Research for the Gothic Novel Final Project

You can get the handout for the Final Project (Fall 2012) here.

Note that a key aspect of the paper is to find (and use) an appropriate scholarly source. I want to make sure that you find one of those. The first place to start reasearch for this project is at our library's web site.

You can start by looking for books in our library that are about the Gothic. Despite appearances and rumors, there are actually still books in our library. Many (or maybe most) of them are on North. You can either go there directly, or you can put in a request that the book come to you on South. You can do this from within the library, or from your very own internet connection. Start by going to the UML Library Catalogue and try some search terms.

The next place to go is our Database Subscriptions. Keep in mind that the University (your tax and tuition dollars) go to pay for millions of dollars worth of online access fees to get this material. This is vetted, peer-edited stuff -- the right kind of stuff to be using for your academic papers. You will find many things through google; some of it will be good, much of it will be crap, and much of what is good will be behind a paywall. Don't pay for these services: it is VERY likely that the University already has a subscription service that will give you access to the good stuff.

I'll offer a few strategies for using the databases here:

1. Be sure to log in if you're off campus to get access. If you're having trouble, do your search at a computer in the library, and/or call to get some tech help to see what's up with your off-campus connection.

2. Try a variety of search terms. Use the title of your novel, but also the author of your novel. You should also use some slightly advanced search functions, like putting quotation marks around a term to indicate that you want EXACTLY that phrase. A search for "The Turn of the Screw" (in quotation marks) will bring up a very different array of things than a search for those exact same words without the quotation marks around them. If your book title is a very common word or phrase, add additional terms, such as the author's last name, to help eliminate off-topic articles. Searching can be a lot of trial and error -- keep trying.

3. I also recommend searching "full text" within the databases, since even if the whole article isn't about a particular book, it may have mention/discussion of the book that might be useful.

4. Ask for help! Talk to a librarian first -- they are very helpful folks. Tell them what you're doing and what you're looking for -- they can give some suggestions and advice. You can also come to me. I'm available by e-mail or in person. If you're having trouble, let's talk.

And here are a few of the SPECIFIC DATABASES I recommend for this project -- ALL are available at our library's website:

[I have not included links because you need to be logged into the library's website to get access to these specfic sites; go here first and you should find all the links below.]

1. Try the MLA Bibliography. This will bring up any article catalogued by the MLA (Modern Language Association). Some, but not all, will be available full text. Even if they're not available full text, you may still be able to get these articles through links to databases provided by the library, or through ILL.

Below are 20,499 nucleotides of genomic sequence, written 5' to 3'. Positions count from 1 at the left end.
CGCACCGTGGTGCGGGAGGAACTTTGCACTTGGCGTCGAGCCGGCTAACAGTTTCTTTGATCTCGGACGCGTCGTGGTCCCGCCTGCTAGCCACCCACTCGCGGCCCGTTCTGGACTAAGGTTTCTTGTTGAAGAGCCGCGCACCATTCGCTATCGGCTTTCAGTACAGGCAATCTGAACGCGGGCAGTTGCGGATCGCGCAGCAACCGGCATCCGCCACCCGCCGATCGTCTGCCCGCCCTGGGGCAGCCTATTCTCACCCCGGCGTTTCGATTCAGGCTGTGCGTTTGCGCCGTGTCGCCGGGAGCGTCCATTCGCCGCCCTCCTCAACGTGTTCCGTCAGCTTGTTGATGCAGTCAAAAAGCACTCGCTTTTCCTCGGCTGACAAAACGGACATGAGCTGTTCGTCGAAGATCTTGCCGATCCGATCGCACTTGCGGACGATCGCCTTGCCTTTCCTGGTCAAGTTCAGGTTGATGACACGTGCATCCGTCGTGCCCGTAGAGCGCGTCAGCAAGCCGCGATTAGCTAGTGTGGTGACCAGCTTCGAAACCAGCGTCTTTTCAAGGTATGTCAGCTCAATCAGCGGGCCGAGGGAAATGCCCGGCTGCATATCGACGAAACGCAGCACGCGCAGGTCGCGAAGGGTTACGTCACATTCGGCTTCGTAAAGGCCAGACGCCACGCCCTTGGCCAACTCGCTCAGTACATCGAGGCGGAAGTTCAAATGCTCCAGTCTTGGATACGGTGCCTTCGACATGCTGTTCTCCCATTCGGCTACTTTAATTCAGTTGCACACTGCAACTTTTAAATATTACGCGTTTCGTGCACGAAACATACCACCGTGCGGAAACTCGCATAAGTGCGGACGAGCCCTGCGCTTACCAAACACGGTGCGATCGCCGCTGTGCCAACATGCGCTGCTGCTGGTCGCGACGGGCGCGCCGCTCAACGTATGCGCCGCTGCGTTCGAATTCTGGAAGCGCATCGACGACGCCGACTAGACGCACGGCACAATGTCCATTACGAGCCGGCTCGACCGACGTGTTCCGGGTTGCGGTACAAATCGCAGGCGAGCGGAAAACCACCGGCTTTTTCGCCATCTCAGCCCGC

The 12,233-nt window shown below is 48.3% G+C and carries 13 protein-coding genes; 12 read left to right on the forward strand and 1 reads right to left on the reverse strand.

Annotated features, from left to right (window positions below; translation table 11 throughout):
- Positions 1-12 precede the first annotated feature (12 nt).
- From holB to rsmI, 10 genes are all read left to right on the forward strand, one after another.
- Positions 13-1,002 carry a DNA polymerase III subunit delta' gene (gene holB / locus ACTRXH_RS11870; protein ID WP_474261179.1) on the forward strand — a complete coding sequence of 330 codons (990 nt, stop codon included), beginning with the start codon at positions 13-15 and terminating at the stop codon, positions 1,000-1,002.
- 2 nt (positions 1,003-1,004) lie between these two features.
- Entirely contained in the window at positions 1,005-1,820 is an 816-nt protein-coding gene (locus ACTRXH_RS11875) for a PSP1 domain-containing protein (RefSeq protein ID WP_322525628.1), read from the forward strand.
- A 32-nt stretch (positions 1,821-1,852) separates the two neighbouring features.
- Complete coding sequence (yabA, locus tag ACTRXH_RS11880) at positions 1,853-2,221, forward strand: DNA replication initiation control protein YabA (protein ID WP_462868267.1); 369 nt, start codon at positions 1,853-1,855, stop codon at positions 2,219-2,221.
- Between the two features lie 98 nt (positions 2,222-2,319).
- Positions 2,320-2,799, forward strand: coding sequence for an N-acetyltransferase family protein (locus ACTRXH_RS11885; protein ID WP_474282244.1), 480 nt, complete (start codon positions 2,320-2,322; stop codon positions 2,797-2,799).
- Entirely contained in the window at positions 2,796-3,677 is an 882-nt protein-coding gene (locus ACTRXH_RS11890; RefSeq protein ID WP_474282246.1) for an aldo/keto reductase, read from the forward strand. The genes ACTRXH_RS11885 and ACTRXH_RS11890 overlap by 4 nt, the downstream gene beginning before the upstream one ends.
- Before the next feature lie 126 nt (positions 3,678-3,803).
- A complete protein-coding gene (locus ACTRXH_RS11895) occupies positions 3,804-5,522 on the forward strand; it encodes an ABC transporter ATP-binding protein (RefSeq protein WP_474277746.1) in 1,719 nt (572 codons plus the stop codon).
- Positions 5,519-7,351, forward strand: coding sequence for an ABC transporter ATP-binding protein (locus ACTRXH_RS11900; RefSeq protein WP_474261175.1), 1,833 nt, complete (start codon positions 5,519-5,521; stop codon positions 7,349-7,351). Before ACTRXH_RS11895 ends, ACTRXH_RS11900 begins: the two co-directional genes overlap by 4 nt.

2. I like JSTOR. If you start from the JSTOR link, you can go to the "Language & Literature" area to search 226 different titles -- all of them scholarly journals -- in full text. It's very good.

3. I also like Project MUSE which has full-text search capability through a large array of articles.

4. For more recent books, you might want to try The New York Review of Books, which will have reviews of (some) of the books.

5. Also for more recent books, you might try the Contemporary Novelists resource created by Gale. It's not terrifically scholarly, but it has decent coverage of recent/contemporary writers, and this might be important for those of you with recent books.

6. eBrary Academic provides access to the full text of books, including primary sources (the novels themselves) and a variety of scholarly sources. If you're using google books (see below) and find a book that you can't read all of through the Google interface, try this. Basically, the library has paid for electronic editions of these books. Note, too, that if your novel is among these, you can do some fun full-text searches that might yield some interesting data.

7. Net Library E-Books also has full text books, but not quite as many as eBrary.

8. Oxford Reference: Literature also has full text access to the Oxford Reference collection (these are good!). There is one specifically on the Gothic, and some on other related terms/texts. You may find something useful here.


Non-UML-Library Options:

Google Books provides full-text searches of books that they have digitized. Note that some books are searchable, but you can't see the full text, while others (particularly older books) are completely open to you. Keep in mind that even if you can't access the full text of an essay, article, or book through google books, it is VERY likely that you will be able to get it through our library (follow that link to go directly to the interlibrary loan page). We have both interlibrary loan (ILL) which goes out around the world to get the books you need and a local network of New England Libraries (MAVC), which can get you your book quickly. If you find a source in Google Books that you want to explore further, try out an ILL!

Note that in many cases, what you will get is multiple copies/editions of your novel. This is particularly true for older novels. You may need to dig deeper and try a variety of search strategies.